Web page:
The dominant age range in the study population was 11 - 12 years (n, 732). About 69.3% (n, 1386) of the participants had experienced at least 1 episode of menstrual bleeding, out of which 77.7% (n, 1077) had dysmenorrhea (versus 22.3%). There was no significant relationship between age at menarche and dysmenorrhea (P = 0.15). However, a significant relationship was found between the onset of dysmenorrhea and postmenarche years (P < 0.001). Based on the findings, most participants with dysmenorrhea experienced dysmenorrhea during the first year of menstruation (Table 1).

Table 1. The Relationship Between Age at Menarche and Dysmenorrhea and Comparison of the Onset of Dysmenorrhea After Menarche Among Female Students in Shiraz, Irana
Groups
Variables9 - 1011 - 1213 - 1415 - 16TotalChi SquareP Value
DysmenorrheaYes58 (81.7)583 (79.6)421 (39.1)15 (71.4)1077 (77.7)5.250.15
No13 (18.3)149 (20.4)141 (45.6)6 (28.6)309 (22.3)
Total71 (100)732 (100)562 (100)21 (100)1386 (100)
Onset of dysmenorrheaOne-year after menarche39 (54.9)428 (54.9)336 (59.8)15 (71.4)818 (59)35.71< 0.001
1 - 3 years after menarche13 (18.3)183 (25)119 (21.2)4 (19)319 (23)
3 years after menarche19 (26.7)121 (16.6)107 (19.1)2 (9.6)249 (17.9)
Total71 (100)732 (100)562 (100)21 (100)1386 (100)

aValues are expressed as No. (%).

4. Discussion

Different studies have reported inconsistent results regarding the relationship between menarche age and menstrual problems among adolescent girls (7). According to the present study, there was no significant association between menarche age and dysmenorrhea, which was in accordance with a study by Kural et al. (1). However, Shrotriya revealed a significant correlation between these variables, which could be due to the longer exposure of prostaglandins, leading to a higher incidence of uterine dysmenorrhea in adolescents with early menarche (8).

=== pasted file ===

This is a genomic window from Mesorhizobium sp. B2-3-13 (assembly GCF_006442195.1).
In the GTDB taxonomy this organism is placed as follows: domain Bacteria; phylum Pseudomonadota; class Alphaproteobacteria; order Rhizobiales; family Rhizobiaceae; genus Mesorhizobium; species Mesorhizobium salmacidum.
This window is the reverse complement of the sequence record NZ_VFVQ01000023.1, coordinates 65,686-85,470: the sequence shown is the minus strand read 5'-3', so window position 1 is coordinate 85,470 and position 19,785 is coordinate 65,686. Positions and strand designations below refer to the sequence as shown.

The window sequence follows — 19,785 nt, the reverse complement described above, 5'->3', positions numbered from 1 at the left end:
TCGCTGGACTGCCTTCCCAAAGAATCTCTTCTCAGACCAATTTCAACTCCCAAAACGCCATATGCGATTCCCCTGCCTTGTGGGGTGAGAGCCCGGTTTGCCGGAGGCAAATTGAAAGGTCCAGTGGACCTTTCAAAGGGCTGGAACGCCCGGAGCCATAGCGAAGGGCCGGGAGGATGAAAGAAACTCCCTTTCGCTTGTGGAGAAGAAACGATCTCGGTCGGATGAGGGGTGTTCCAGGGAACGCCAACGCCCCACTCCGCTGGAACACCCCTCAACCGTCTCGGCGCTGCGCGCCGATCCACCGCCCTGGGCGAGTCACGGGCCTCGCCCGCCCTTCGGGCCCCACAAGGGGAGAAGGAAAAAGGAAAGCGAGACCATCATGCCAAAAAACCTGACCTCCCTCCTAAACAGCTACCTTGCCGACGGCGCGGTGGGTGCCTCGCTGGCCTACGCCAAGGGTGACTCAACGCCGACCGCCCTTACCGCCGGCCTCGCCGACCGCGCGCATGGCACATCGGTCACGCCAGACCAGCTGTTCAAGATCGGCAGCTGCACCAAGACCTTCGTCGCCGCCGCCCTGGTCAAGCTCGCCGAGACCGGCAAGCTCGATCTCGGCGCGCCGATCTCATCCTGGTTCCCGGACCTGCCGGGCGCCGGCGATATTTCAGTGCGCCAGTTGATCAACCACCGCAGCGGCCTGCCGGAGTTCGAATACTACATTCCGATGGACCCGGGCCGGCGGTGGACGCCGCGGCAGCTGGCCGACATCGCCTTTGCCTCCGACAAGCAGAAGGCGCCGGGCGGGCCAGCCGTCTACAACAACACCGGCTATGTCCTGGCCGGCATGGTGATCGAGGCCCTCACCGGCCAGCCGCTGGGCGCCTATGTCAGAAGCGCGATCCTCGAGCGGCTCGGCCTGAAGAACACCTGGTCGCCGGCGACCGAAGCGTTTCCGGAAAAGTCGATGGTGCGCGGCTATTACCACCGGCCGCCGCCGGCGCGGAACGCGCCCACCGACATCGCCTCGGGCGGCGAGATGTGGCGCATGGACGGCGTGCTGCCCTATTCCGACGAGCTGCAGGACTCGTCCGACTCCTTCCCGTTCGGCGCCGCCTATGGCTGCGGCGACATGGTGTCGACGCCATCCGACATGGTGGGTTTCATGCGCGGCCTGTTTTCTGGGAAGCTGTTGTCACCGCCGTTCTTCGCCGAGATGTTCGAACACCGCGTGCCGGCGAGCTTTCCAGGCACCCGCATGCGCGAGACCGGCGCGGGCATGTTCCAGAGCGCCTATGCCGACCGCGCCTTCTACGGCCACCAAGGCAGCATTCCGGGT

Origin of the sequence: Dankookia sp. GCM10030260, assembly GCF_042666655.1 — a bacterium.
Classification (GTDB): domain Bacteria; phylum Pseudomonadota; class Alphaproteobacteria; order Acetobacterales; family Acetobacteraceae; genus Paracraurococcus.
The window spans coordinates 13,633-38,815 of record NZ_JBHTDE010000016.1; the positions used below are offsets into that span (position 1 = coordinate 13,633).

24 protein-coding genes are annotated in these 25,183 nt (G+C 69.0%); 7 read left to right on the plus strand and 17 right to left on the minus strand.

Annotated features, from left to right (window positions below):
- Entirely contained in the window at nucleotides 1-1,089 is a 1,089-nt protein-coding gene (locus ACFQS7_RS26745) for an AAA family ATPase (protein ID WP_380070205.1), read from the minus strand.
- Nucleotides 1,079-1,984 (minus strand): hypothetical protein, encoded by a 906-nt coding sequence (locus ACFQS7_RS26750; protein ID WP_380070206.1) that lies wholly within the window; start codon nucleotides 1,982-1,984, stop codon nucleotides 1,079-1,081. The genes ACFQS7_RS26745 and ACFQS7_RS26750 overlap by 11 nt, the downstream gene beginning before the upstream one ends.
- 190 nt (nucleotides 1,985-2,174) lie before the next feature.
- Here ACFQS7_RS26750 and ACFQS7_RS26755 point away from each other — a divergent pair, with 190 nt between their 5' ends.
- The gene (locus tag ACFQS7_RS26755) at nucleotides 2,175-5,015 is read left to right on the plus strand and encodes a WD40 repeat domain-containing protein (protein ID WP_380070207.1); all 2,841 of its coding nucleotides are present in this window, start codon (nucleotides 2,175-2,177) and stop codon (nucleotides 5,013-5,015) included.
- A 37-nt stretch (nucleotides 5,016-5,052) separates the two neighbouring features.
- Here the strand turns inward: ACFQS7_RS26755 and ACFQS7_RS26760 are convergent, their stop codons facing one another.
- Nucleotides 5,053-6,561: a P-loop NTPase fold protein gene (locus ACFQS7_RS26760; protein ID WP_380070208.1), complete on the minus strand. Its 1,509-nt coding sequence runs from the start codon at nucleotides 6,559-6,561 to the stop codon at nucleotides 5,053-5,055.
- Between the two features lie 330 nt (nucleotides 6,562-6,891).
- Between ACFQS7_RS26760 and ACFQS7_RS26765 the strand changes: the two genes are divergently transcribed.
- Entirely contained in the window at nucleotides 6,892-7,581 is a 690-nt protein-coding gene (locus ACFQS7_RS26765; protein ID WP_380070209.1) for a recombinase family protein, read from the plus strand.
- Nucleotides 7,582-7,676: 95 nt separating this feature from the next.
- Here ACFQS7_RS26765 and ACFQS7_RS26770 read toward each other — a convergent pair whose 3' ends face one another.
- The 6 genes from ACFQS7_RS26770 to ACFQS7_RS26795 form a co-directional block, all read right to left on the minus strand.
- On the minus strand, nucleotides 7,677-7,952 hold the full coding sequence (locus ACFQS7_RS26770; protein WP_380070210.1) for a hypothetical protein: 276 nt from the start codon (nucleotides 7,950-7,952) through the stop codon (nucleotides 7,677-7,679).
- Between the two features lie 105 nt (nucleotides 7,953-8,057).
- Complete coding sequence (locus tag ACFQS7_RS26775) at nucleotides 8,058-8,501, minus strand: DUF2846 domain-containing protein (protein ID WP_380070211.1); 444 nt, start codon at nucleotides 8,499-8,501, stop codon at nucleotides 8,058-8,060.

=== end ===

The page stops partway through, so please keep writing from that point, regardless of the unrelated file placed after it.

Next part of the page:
According to previous studies, dysmenorrhea usually occurs 1 to 2 years after menarche, which can be considered an indicator of impaired psychosocial adaptation among 13- to 19-year-old girls (5). There was a significant association between menarche age and dysmenorrhea onset. Regardless of the menarche age, 59% of the participants had dysmenorrhea in the first year after menarche. In this regard, Seven reported different results, which might be due to differences in nutrition, public health, mental health, and geographical location (9). However, the results of the present study are consistent with those reported by Chia and colleagues (10).

According to the American Women's College, the first visit by gynecologists or midwives should be devoted to the evaluation of preventive measures, screening, and preparation of a health guide for adolescents aged 13 - 15 years. In this guide, the physician can play the role of an educator for adolescents’ physical development, normal puberty indices, menarche, and menstrual cycle and explain issues related to health for both young girls and parents (5).

The limitation of this study was its cross sectional design. Therefore, prospective studies are needed to assess the association between some variables.

4.1. Conclusions

Two-thirds of the study population had painful dysmenorrhea. Therefore, it seems necessary to design and implement an educational program for students during the first year after menarche regarding the significant association between menarche age and onset of dysmenorrhea after menarche. Moreover, promotion of health and quality of life in female adolescents should be prioritized.

Acknowledgements

Footnote